A web search for “best backpacking trails in Pennsylvania” usually includes the Black Forest Trail on the shortlist. The BFT offers a lot for a relatively short trail. The loop makes planning easy with no need to shuttle. Most backpackers can tackle the trail over a long weekend with no need for resupply. Despite the challenging terrain, frequent viewpoints reward you for your effort. Abundant water and camping opportunities allow for a wide degree of flexibility. Scenic views, tumbling mountain creeks, occasional waterfalls, and excellent camping are all reasons the BFT rates so highly among backpackers.
As a loop, the BFT can be hiked in either direction. The guide mileage and descriptions read counterclockwise. Hiking that direction makes it easier to follow along with the book. It also saves the toughest terrain for when your pack is the lightest (the terrain becomes most challenging near the end of the loop if traveling counterclockwise). The initial climb traveling this direction, although steep, may be easier than if heading clockwise from the start. If you want to tackle the toughest terrain in the beginning, travel clockwise.
Starting along State Route 44, at Mile 23.7 in the guidebook (See “Getting There” above), allows hikers to utilize Slate Run for a meal or snack at one of the establishments roughly halfway into the trip.
Generally, the hiking season for the BFT runs from May through October. Due to the higher elevations of the plateau, wintry weather sometimes occurs as early as October and as late as May but low temperatures generally stay above freezing during these months. Spring brings high water to creeks and insects. Pennsylvania, like most eastern states, experiences consistent precipitation throughout the year.
May and June typically see highs in the 70s with chilly nights in the 40s and 50s. Autumn brings stunning foliage and less humidity. By late September and October daytime highs are usually in the 60s with nights in the 40s with an occasional freeze, especially later in October.
During the summer expect temperatures in the low 80s with nights in the 50s on average. Pennsylvania usually experiences humid weather in midsummer, which brings hazy skies and lower visibility for the vistas.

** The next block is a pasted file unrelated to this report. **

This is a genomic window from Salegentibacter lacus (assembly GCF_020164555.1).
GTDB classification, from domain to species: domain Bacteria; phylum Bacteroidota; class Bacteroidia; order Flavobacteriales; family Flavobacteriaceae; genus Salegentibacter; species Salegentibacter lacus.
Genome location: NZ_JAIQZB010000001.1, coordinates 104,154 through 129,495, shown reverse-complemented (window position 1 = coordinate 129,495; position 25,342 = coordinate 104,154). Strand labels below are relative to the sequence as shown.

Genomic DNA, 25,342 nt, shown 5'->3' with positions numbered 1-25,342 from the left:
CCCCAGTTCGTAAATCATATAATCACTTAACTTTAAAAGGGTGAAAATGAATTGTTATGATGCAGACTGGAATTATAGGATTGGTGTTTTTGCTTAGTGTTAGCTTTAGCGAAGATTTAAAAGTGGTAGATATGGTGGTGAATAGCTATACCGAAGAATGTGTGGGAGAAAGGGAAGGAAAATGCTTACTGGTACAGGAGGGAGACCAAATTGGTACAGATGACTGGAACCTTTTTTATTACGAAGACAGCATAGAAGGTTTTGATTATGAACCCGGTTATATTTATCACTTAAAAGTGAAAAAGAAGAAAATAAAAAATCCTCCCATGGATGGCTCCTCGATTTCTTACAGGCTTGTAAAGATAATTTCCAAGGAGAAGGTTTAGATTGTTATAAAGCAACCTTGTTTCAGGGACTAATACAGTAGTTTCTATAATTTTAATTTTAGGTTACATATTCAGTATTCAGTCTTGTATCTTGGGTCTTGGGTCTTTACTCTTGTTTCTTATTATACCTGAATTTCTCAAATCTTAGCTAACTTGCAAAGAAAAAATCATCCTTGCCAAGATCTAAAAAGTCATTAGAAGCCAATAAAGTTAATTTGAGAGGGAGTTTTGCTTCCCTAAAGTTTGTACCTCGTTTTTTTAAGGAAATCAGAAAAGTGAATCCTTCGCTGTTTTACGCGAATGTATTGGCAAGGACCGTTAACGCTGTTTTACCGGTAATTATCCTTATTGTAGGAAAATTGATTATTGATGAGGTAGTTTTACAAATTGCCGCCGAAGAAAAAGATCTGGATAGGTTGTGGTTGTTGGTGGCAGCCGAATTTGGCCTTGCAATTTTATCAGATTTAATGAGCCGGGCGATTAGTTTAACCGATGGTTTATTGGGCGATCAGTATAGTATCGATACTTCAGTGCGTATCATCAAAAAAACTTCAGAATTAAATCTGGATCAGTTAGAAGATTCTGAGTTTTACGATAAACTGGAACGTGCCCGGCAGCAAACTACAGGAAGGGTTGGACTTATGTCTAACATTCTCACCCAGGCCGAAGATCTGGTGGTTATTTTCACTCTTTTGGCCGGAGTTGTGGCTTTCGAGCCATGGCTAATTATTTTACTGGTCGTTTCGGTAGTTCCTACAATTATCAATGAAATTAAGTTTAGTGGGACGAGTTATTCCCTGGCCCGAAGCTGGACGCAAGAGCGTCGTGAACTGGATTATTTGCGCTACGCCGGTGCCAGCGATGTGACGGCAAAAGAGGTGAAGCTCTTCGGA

Gear Recommendations and Other Special Considerations
Backpacking the BFT is pretty straightforward, with easy logistics and no permits necessary for most hikes. Depending on the season, there are a few precautions to keep in mind.
Water Shoes: The frequent creek crossings are rarely bridged. Most of these are easily stepped across. During the spring or after prolonged rain, the crossings become trickier. To keep your hiking shoes dry, a pair of Crocs or other water shoes may be helpful if you hike the BFT during an extended wet period. This is especially a problem along County Line Branch. When in doubt, follow the signs for a high water route, bypassing County Line Branch.
Tick Prevention: Pennsylvania’s tick population is a real issue. The state sees some of the highest Lyme Disease infection rates in the country. Treat your clothing and gear with Permethrin for any hike in Pennsylvania. Spray your skin with a repellent if you choose to wear shorts instead of long pants.
Wildlife: The BFT travels through a remote area with expansive forests. Pennsylvania maintains a healthy bear population. Most encounters involve the bear sprinting away, as the bears are typically skittish and not accustomed to people. Raccoons are even more common. A proper bear hang is strongly recommended to protect wildlife and your food.